Intro by Skip Cohen
I can't think of a better way to kick off a new year in Luminary Corner than with a post like this from Daniel J. Cox. What I really love about it is the diversity of the topic...you're used to seeing Daniel's work in the wild. Well, he's almost stayed true to his primary passion in photography, only we've moved from the outdoors and onto the "wild" of the ice with a little lesson in hockey and some fun family history.
However, regardless of whether or not you're interested in sports photography, that's really not what this post is about. Daniel's point is - still images from 4K video. His short tutorial at the very end is well worth watching.
Make sure Daniel is on your radar along with all of the LUMIX Luminaries. You'll find everybody hanging out at the NEW LUMIX Lounge, just a click away.
by Daniel J. Cox
This past two weeks of the Christmas season has been a whirlwind of family activity. The gift of being together is better than anything I could ever imagine under the Christmas tree. Along with family comes the opportunity for lots of pictures, but more on that in a later post. Today it’s all about taking still images out of video clips.
A few nights ago I had the chance to try the 4K Photo Mode on the new Lumix LX100, my new favorite, carry it everywhere Micro Four Thirds camera. For those not familiar with 4K Photo Mode, you can read more at Lumix GH4’s 4K Photo Mode – Publishable Stills From Video is Finally Here. That Blog post was about the 4K Photo Mode with the GH4, but we also have the same capability with the Lumix LX100 and that’s what this post is all about.
My dear wife Tanya has a bit of a celebrity on her side of the clan, Nathan MacKinnon, who plays for the Colorado Avalanche hockey team. A “bit of a celebrity” might be understating it since he was voted Rookie of the Year in 2013 (video below) and broke one of Wayne Gretzky’s records by scoring a point in 13 consecutive games in his rookie season. Nate is the nephew of Tanya’s Uncle Ian and as hard as we’ve tried, we still can’t quite figure out the exact title of the relationship, but I like to refer to Nate as Tanya’s cousin-in-law Nate’s not only amazingly gifted handling the puck, but he’s considered one of the fastest skaters in the NHL. See his speed for yourself in the video below where hockey skate company CCM Tacks pits Nathan MacKinnon against three time Olympic gold medal winner, Charles Hamelin, in a speed skating challenge. Keep in mind how much gear Nathan is wearing. This young nineteen-year-old is a rocket on ice.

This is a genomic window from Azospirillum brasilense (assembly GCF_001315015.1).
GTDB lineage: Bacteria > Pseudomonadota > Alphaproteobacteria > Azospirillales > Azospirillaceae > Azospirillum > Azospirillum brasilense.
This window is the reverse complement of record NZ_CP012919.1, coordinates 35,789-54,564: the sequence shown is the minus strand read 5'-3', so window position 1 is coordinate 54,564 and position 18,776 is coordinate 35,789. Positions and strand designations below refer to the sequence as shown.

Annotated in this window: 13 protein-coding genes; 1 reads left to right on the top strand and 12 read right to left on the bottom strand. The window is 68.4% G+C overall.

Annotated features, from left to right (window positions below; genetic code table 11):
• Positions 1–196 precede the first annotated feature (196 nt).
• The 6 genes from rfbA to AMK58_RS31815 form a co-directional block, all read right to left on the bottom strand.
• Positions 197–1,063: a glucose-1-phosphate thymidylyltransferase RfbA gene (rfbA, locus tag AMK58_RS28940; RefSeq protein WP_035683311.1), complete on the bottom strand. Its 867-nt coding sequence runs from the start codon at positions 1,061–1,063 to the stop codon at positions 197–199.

Back to the photography part of this post. Tanya planned our night with the Avalanche many months out and she scored fabulous seats just three rows behind the plexiglass, a few feet left of the Avalanche team box. I would have loved to be right on the glass, since shooting ten feet back or so picked up marks on the plexiglass. Any time you have to shoot through plexiglass or glass, you should always put the lens as close to the surface as possible to eliminate reflections and other imperfections in the transparent surface.
I shot most of the game capturing normal stills but eventually I thought about the 4K Photo Mode and realized this might be an excellent opportunity to see what it could do. Setting it up is easy by going to the Video tab on the Main Menu and selecting the 4K Photo on the first page.
Select this option and and push the menu button. Up pops another screen that says, “Change the video quality settings used for 4K still images?” with a Yes box and a No box. Select the Yes box by pushing the menu button again. You’re now in 4K Photo Mode. The next item is to set your exposure properly. I set the LX100 to manual exposure and selected 1/1000th of a second with a corresponding aperture for a proper exposure based on my histogram. In 4K Photo Mode you can shoot as fast of shutter speed as needed to stop the action thus the 1/100oth of a second. That’s one of the main benefits of 4K Photo Mode. Typically, video is shot at 1/30th or 1/60th. of a second. A shutter speed that slow, for a rocket man like Nate MacKinnon, would certainly capture nothing but a blur so you have to shoot a fast shutter speed to get more than a vapor trail so to speak.
That’s the capture part. The next step is to pull those individual 8 Megapixel stills from that video. To explain that I produced a semi-short “how to” that gives the details. You can see it below. Let me know if you have any further questions and once you’ve given it a try, stop by and let us know how it went, what you shot, and your thoughts on this new technology. I think it has phenomenal potential for the world of capturing pictures.
Welcome to Luminary Corner. Besides being a recognized member of the professional photographic community, each post author is a member of Panasonic's LUMIX Luminary team.